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Late United States Case Study

Decent Essays
1. The United States is an ethnically and racially diverse nation. Explain how this happened over the last 500 years.
The United States has not been as diverse as it is today. It started with hundreds of Native American tribes most of whom were later killed when Europeans arrived from England, settled in, and colonized American territory. Those Native Americans who survived were forced to relocate and often assimilate to European culture and its effects continue to live on today. Later, other Europeans including the French, Dutch, Spanish, Irish, Swedish, and German brought their language, religion, and political structures with them to America which created the foundation for modern American culture. Africans also voluntarily settled in
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However, appearances alone are not enough to determine where someone may be from or what group they associate with. A student may also appear to look the same as someone in an ethnic group but they may not identify as being part of that ethnic group due to immigration. For example, two students may appear to be Asian, but they may come from two different ethnic groups. One may be solely Asian while the other may be Asian American. Therefore, it is difficult for teachers to determine student’s ethnicity solely based on their appearance.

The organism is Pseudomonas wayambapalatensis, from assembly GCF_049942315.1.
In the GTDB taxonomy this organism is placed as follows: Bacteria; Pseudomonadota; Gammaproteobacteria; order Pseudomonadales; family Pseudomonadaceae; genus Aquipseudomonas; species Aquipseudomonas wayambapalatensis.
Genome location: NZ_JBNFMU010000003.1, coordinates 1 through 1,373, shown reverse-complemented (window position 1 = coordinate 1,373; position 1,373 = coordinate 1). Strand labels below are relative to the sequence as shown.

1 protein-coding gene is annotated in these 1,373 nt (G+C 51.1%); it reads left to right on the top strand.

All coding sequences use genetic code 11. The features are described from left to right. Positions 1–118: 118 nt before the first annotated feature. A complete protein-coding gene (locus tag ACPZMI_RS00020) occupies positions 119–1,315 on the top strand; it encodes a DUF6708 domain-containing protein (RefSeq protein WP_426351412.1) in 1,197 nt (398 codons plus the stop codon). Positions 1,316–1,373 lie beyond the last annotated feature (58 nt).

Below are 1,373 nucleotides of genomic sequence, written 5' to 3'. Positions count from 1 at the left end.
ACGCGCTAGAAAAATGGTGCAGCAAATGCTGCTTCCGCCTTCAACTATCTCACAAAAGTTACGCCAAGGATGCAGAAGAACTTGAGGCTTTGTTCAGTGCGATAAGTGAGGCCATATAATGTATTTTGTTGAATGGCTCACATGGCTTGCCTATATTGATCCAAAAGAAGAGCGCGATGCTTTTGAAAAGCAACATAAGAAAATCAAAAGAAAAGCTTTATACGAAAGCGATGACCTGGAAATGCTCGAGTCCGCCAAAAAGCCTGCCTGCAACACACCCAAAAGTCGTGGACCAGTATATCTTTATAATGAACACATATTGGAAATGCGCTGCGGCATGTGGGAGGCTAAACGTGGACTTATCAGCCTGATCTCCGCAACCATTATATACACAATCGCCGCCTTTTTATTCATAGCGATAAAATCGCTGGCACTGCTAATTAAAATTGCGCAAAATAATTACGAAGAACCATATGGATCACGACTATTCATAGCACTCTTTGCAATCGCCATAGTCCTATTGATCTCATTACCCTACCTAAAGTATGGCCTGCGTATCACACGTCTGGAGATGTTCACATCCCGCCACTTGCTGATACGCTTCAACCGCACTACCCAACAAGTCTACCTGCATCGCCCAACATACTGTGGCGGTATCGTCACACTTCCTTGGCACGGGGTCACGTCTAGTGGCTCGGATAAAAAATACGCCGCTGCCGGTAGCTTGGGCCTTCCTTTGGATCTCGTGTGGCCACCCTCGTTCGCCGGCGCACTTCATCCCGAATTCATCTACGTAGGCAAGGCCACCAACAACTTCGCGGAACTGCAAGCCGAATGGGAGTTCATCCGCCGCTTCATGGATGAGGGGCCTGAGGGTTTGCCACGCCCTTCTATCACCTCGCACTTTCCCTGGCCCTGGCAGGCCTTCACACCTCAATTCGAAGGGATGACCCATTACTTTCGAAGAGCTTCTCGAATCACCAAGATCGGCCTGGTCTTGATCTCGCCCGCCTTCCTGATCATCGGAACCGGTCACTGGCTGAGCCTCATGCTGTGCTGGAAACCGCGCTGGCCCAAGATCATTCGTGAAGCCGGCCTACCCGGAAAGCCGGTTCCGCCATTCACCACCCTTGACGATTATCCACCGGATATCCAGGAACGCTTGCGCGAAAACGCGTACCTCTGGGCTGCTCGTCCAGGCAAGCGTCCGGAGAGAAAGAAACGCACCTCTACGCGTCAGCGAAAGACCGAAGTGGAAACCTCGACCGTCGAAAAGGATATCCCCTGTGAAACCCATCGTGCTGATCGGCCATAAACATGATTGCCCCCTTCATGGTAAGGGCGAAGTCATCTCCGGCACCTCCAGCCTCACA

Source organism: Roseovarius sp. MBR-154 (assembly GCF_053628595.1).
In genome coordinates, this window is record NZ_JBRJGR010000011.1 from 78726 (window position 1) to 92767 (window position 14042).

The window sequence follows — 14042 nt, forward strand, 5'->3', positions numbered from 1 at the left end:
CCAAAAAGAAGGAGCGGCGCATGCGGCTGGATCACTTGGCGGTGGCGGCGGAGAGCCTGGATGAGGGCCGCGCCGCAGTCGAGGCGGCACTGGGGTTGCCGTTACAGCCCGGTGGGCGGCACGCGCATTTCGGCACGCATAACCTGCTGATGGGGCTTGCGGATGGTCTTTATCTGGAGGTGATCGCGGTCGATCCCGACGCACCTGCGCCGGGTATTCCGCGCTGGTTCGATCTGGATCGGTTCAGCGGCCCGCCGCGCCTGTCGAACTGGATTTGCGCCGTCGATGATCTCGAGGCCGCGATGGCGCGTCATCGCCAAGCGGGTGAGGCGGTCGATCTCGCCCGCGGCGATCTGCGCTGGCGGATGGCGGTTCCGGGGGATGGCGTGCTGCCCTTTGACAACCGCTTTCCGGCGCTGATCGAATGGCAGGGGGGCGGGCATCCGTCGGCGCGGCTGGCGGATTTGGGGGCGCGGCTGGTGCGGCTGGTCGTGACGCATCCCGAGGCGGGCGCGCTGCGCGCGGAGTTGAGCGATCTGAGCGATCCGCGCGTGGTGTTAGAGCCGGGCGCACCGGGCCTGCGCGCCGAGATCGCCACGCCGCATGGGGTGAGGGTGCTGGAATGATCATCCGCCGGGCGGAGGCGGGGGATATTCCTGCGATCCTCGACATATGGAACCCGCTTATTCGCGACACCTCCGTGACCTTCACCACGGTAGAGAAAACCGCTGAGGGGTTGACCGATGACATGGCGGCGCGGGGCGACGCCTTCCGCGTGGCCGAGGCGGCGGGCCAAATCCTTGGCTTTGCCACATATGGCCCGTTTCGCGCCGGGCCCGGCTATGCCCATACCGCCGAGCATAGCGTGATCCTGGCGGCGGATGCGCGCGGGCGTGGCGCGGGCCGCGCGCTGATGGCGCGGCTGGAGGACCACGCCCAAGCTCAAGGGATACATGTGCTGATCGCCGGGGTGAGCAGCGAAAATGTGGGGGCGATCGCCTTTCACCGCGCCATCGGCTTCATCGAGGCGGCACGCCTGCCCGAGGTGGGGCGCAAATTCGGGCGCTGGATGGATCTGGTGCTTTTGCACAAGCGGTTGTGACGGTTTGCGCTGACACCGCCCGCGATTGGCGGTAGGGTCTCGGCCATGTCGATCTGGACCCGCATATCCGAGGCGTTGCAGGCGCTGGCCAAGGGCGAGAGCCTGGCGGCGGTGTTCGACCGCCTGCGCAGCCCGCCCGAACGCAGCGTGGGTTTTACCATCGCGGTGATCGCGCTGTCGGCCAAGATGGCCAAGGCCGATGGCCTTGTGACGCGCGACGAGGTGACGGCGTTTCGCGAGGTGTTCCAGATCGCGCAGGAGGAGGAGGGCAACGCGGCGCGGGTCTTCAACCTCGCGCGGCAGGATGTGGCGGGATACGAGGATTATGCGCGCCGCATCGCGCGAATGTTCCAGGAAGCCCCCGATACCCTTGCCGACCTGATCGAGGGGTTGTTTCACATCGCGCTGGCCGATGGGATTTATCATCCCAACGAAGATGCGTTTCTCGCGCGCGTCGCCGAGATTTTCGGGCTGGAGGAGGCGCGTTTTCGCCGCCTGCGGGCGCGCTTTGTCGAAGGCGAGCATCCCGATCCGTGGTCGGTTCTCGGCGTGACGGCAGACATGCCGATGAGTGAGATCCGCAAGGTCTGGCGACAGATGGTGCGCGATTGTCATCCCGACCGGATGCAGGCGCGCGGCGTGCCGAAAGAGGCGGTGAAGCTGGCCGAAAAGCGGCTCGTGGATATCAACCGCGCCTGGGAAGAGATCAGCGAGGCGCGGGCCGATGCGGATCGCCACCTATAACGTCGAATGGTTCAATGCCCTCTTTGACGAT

3. Compare de jure segregation to de facto segregation.
De jure segregation is legally practiced and upheld by the law. The government requires and enforces the separation of individuals based on their race in de jure segregation. De facto segregation is not legally mandated by the government. It is the optional separation of the races involved in the segregation. Both forms of segregation have kept people apart due to their race and hindered the integration of public school systems.

4. How does membership in oppressed groups impact students?
Students of oppressed groups can and often do face oppression inside of the school. They are more likely to receive severer school punishments for minor offenses than other students. As a result, students of oppressed groups miss more school days thus have higher dropout rates overall. While they are in school, students who are
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